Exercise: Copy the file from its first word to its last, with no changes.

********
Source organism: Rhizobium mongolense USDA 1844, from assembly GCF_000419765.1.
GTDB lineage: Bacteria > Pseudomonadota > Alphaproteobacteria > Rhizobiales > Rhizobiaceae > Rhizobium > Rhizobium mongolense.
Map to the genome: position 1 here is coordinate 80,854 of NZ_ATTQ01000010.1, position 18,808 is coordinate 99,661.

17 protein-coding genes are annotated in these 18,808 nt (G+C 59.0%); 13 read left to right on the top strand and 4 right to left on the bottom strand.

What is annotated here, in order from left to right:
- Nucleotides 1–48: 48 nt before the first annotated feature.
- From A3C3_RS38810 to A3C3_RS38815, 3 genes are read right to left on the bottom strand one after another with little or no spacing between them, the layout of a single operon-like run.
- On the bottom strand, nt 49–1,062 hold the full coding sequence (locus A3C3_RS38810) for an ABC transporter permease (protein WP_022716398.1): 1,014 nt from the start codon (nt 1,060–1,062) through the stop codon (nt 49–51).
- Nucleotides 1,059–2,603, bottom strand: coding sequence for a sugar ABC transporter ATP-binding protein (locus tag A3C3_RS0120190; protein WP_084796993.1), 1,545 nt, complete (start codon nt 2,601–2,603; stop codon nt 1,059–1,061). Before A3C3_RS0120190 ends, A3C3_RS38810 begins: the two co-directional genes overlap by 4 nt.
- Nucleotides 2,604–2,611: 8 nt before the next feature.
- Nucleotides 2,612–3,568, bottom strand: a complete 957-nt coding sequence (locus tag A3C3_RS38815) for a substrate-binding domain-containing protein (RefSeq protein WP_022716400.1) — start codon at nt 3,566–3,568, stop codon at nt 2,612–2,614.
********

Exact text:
Source organism: Rhizobium mongolense USDA 1844, from assembly GCF_000419765.1.
GTDB lineage: Bacteria > Pseudomonadota > Alphaproteobacteria > Rhizobiales > Rhizobiaceae > Rhizobium > Rhizobium mongolense.
Map to the genome: position 1 here is coordinate 80,854 of NZ_ATTQ01000010.1, position 18,808 is coordinate 99,661.

17 protein-coding genes are annotated in these 18,808 nt (G+C 59.0%); 13 read left to right on the top strand and 4 right to left on the bottom strand.

What is annotated here, in order from left to right:
- Nucleotides 1–48: 48 nt before the first annotated feature.
- From A3C3_RS38810 to A3C3_RS38815, 3 genes are read right to left on the bottom strand one after another with little or no spacing between them, the layout of a single operon-like run.
- On the bottom strand, nt 49–1,062 hold the full coding sequence (locus A3C3_RS38810) for an ABC transporter permease (protein WP_022716398.1): 1,014 nt from the start codon (nt 1,060–1,062) through the stop codon (nt 49–51).
- Nucleotides 1,059–2,603, bottom strand: coding sequence for a sugar ABC transporter ATP-binding protein (locus tag A3C3_RS0120190; protein WP_084796993.1), 1,545 nt, complete (start codon nt 2,601–2,603; stop codon nt 1,059–1,061). Before A3C3_RS0120190 ends, A3C3_RS38810 begins: the two co-directional genes overlap by 4 nt.
- Nucleotides 2,604–2,611: 8 nt before the next feature.
- Nucleotides 2,612–3,568, bottom strand: a complete 957-nt coding sequence (locus tag A3C3_RS38815) for a substrate-binding domain-containing protein (RefSeq protein WP_022716400.1) — start codon at nt 3,566–3,568, stop codon at nt 2,612–2,614.